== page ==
Even as a doctor, Jenny Judge says she faced skepticism at the hospital. A doctor suggested to her that her high heart rate could be due to anxiety.
She explains this in part by the fact that hospital doctors are only starting to see these patients arriving, whose symptoms have not hitherto been considered serious enough to justify follow-up in the hospital.

But this 48-year-old woman, with no medical history, also sees it as a part of denial.
“If you accept that a person who looks like you, who is a doctor, who has taken all the precautions, is still sick after more than 100 days, then it could be you,” she points out.

False hopes

The situation is improving, however, as more studies are done on the subject and an increasing number of people share their stories.

Paul Garner, professor of infectious diseases at the Liverpool School of Tropical Medicine, started writing a blog in the British Medical Journal, frustrated that he was still sick after a month, when official reports said symptoms for two weeks.

He suffered from excruciating headaches, shortness of breath, tingling in the limbs and once thought he lost consciousness: “I thought I was dying, it was so scary”.

The hardest part was the confusion and the mood swings, says the 64-year-old doctor, who has been healthy so far.

He had false hopes several times, as on day 45 of his illness where, feeling better for a few days, he decided to play sports at home.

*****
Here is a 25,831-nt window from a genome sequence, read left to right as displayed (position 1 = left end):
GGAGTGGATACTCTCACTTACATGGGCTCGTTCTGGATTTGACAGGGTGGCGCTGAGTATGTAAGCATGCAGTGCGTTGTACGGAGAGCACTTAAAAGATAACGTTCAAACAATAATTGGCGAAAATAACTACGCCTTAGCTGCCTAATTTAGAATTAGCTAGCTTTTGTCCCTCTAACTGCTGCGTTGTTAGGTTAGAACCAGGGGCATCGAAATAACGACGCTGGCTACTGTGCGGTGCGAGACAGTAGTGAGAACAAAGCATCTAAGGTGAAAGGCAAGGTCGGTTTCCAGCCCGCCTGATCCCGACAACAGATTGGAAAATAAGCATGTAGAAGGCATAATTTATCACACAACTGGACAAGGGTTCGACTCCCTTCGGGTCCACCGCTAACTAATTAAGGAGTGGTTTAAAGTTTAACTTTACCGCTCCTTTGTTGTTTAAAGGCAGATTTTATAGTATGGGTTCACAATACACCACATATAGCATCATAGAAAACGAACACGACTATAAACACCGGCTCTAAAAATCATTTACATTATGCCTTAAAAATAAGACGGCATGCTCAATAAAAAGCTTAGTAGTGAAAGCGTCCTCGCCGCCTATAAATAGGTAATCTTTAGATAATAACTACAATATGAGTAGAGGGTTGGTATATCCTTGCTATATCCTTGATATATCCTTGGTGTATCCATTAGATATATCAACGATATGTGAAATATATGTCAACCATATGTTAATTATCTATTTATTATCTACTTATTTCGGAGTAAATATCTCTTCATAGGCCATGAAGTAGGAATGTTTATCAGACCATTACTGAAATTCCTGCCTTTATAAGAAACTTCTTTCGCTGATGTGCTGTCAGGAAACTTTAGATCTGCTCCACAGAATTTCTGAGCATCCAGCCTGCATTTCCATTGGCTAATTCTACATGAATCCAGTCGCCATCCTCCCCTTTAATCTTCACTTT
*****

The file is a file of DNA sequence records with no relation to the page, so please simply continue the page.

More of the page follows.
“Patatras! Monday: “I felt bad for the whole day as a result of training,” “he said in his diary.

Drawing on the scientific literature dealing with chronic fatigue syndrome, he developed a routine alternating light effort and rest.

Asked on day 96 of his illness, he spoke of a gradual improvement, but worried that vulnerable people could be under pressure to return to work before being ready for it.

It is not yet known whether these persistent symptoms are caused by the virus itself or by the body’s exaggerated immune response.

According to Tim Spector, some long-term patients still have traces of the virus in the body, but it is not known if this means that they are still contagious.

“There will soon be rapid tests at airports, does that mean that they will never be able to travel because they remain positive?”, He wonders.

A study published in 2009 on 233 patients with SARS, another coronavirus, showed that four years later, 40% of patients reported suffering from depression or chronic fatigue.

“The implications for rehabilitation and support tailored to victims of SARS or COVID-19 are obvious,” said Yun Kwok Wing, professor at Chinese University in Hong Kong, one of the authors of this study.

Young people, who are less at risk of developing or dying from a serious form of COVID-19, should be warned that the disease can also weaken them for months, says Jenny Judge.

“It is a kind of Russian roulette, we do not yet know what causes some people to have a longer illness,” she said.